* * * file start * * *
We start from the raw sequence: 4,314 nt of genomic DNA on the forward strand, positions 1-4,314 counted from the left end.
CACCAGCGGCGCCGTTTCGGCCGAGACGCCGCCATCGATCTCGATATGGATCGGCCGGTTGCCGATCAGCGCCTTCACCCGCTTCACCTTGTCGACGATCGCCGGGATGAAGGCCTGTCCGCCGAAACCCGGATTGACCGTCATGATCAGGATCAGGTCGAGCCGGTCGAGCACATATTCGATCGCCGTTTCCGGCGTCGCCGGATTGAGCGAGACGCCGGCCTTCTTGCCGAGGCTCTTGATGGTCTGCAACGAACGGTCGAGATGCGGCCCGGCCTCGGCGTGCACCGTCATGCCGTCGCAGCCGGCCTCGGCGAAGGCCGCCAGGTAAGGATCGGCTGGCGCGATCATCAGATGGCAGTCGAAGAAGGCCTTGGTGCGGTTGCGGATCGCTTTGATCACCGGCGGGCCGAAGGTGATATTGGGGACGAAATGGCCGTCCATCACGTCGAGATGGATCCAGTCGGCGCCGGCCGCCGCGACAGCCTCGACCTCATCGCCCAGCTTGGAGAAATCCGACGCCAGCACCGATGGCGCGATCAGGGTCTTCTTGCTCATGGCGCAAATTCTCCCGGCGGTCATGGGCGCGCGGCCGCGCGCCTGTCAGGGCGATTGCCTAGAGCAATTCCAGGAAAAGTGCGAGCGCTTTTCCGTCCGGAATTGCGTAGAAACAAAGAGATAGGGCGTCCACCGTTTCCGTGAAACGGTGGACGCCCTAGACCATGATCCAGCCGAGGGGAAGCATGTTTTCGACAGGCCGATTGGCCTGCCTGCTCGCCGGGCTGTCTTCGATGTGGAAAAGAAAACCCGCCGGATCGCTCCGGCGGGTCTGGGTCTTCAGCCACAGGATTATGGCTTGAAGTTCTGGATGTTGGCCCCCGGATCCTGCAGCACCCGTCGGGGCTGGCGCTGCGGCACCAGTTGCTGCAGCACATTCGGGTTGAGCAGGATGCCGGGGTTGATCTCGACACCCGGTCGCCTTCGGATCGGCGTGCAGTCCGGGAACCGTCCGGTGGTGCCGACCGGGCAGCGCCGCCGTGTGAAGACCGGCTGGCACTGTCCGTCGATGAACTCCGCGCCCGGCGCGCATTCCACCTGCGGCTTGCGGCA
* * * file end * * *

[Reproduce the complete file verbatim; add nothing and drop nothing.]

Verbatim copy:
We start from the raw sequence: 4,314 nt of genomic DNA on the forward strand, positions 1-4,314 counted from the left end.
CACCAGCGGCGCCGTTTCGGCCGAGACGCCGCCATCGATCTCGATATGGATCGGCCGGTTGCCGATCAGCGCCTTCACCCGCTTCACCTTGTCGACGATCGCCGGGATGAAGGCCTGTCCGCCGAAACCCGGATTGACCGTCATGATCAGGATCAGGTCGAGCCGGTCGAGCACATATTCGATCGCCGTTTCCGGCGTCGCCGGATTGAGCGAGACGCCGGCCTTCTTGCCGAGGCTCTTGATGGTCTGCAACGAACGGTCGAGATGCGGCCCGGCCTCGGCGTGCACCGTCATGCCGTCGCAGCCGGCCTCGGCGAAGGCCGCCAGGTAAGGATCGGCTGGCGCGATCATCAGATGGCAGTCGAAGAAGGCCTTGGTGCGGTTGCGGATCGCTTTGATCACCGGCGGGCCGAAGGTGATATTGGGGACGAAATGGCCGTCCATCACGTCGAGATGGATCCAGTCGGCGCCGGCCGCCGCGACAGCCTCGACCTCATCGCCCAGCTTGGAGAAATCCGACGCCAGCACCGATGGCGCGATCAGGGTCTTCTTGCTCATGGCGCAAATTCTCCCGGCGGTCATGGGCGCGCGGCCGCGCGCCTGTCAGGGCGATTGCCTAGAGCAATTCCAGGAAAAGTGCGAGCGCTTTTCCGTCCGGAATTGCGTAGAAACAAAGAGATAGGGCGTCCACCGTTTCCGTGAAACGGTGGACGCCCTAGACCATGATCCAGCCGAGGGGAAGCATGTTTTCGACAGGCCGATTGGCCTGCCTGCTCGCCGGGCTGTCTTCGATGTGGAAAAGAAAACCCGCCGGATCGCTCCGGCGGGTCTGGGTCTTCAGCCACAGGATTATGGCTTGAAGTTCTGGATGTTGGCCCCCGGATCCTGCAGCACCCGTCGGGGCTGGCGCTGCGGCACCAGTTGCTGCAGCACATTCGGGTTGAGCAGGATGCCGGGGTTGATCTCGACACCCGGTCGCCTTCGGATCGGCGTGCAGTCCGGGAACCGTCCGGTGGTGCCGACCGGGCAGCGCCGCCGTGTGAAGACCGGCTGGCACTGTCCGTCGATGAACTCCGCGCCCGGCGCGCATTCCACCTGCGGCTTGCGGCA